London’s Changing Riverscape is a book that charts the visual history of The Thames, building on two photographic panoramas from 1937 and 1997 originally compared by Elmers and Werner in London’s LostRiverscape (1988).
The pair joined London’s Found Riverscape Partnership (M. Seaborne, G. Diprose and C. Craig) for London’s Riverscape (2000) and the team composed this book adding a further panorama, covering the same ten-mile sequence of shots, taken in 2008.
The first full-page picture reminds the reader that the Thames was even an iconic piece of landscape in 1930. The photograph portrays a crowd lined along London Bridge, looking out upon the bustle of the Pool of London. It is here that the book begins, documenting the physical changes along the river’s banks through the three panoramas. From the Upper Pool (North Bank), the optical journey travels as far as the Isle of Dogs before swinging back up to the South Bank.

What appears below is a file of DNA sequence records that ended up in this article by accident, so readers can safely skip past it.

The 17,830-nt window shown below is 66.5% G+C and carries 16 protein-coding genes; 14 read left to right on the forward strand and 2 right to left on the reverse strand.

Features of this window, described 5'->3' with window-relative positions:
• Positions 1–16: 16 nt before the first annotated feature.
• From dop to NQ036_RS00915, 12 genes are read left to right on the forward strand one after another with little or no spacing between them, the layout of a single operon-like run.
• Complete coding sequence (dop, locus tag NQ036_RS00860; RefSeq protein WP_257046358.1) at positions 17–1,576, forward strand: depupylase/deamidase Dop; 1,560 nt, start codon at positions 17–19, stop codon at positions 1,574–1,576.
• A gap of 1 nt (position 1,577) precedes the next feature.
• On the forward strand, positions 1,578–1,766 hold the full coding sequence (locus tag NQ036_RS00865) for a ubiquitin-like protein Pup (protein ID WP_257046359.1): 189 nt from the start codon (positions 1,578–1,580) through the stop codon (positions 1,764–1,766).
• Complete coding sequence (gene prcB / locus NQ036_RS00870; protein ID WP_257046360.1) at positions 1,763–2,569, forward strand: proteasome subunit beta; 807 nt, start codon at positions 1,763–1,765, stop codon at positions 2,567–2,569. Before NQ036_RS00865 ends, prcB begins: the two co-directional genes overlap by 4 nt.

The visual contrasts are striking; often accompanied by insightful commentary and delightful anecdotes. One image from the 1937 collection depicts a group of ‘mudlarks’ in the Wapping and Shadwell area, enjoying a spot of naked cricket.
Perusing all areas into which the river breathes life, the collaboration observe with Dickensian nostalgia that “what is now some of London’s most sought-after accommodation is only a hundred yards away from what had once been one of the city’s most notorious nineteenth-century slums”(pg 189). This, describing Bermondsey’s waterfront, acutely notes the river’s turn towards visual commodity. Yet while some may lament the corporate face which has replaced a working river of character, the authors remind us that this is only the river’s current trend – its prominent place in London’s psyche ensuring its adaptability to any cultural, economic or social shift.